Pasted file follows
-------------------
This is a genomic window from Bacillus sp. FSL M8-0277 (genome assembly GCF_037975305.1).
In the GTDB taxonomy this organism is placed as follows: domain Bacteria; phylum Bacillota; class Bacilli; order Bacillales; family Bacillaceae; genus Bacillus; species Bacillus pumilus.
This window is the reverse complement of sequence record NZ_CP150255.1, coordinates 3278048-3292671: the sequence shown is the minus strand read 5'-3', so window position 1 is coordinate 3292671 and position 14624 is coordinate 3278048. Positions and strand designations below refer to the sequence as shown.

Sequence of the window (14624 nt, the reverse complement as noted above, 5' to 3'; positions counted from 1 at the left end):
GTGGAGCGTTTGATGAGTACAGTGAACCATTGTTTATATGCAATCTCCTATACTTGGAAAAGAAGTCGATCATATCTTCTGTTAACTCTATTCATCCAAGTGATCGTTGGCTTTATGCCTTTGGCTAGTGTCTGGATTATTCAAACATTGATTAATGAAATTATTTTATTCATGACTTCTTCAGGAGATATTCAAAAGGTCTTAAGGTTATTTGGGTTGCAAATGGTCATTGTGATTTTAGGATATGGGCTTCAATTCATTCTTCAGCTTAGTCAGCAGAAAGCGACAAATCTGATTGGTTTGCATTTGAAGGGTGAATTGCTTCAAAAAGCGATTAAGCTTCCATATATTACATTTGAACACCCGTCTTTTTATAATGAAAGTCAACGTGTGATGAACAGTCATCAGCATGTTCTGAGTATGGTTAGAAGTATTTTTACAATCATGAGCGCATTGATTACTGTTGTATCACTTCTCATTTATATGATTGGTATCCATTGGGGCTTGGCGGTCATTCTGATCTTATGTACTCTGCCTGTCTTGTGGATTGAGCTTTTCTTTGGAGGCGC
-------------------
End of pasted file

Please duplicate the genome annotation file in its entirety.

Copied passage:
This is a genomic window from Bacillus sp. FSL M8-0277 (genome assembly GCF_037975305.1).
In the GTDB taxonomy this organism is placed as follows: domain Bacteria; phylum Bacillota; class Bacilli; order Bacillales; family Bacillaceae; genus Bacillus; species Bacillus pumilus.
This window is the reverse complement of sequence record NZ_CP150255.1, coordinates 3278048-3292671: the sequence shown is the minus strand read 5'-3', so window position 1 is coordinate 3292671 and position 14624 is coordinate 3278048. Positions and strand designations below refer to the sequence as shown.

Sequence of the window (14624 nt, the reverse complement as noted above, 5' to 3'; positions counted from 1 at the left end):
GTGGAGCGTTTGATGAGTACAGTGAACCATTGTTTATATGCAATCTCCTATACTTGGAAAAGAAGTCGATCATATCTTCTGTTAACTCTATTCATCCAAGTGATCGTTGGCTTTATGCCTTTGGCTAGTGTCTGGATTATTCAAACATTGATTAATGAAATTATTTTATTCATGACTTCTTCAGGAGATATTCAAAAGGTCTTAAGGTTATTTGGGTTGCAAATGGTCATTGTGATTTTAGGATATGGGCTTCAATTCATTCTTCAGCTTAGTCAGCAGAAAGCGACAAATCTGATTGGTTTGCATTTGAAGGGTGAATTGCTTCAAAAAGCGATTAAGCTTCCATATATTACATTTGAACACCCGTCTTTTTATAATGAAAGTCAACGTGTGATGAACAGTCATCAGCATGTTCTGAGTATGGTTAGAAGTATTTTTACAATCATGAGCGCATTGATTACTGTTGTATCACTTCTCATTTATATGATTGGTATCCATTGGGGCTTGGCGGTCATTCTGATCTTATGTACTCTGCCTGTCTTGTGGATTGAGCTTTTCTTTGGAGGCGC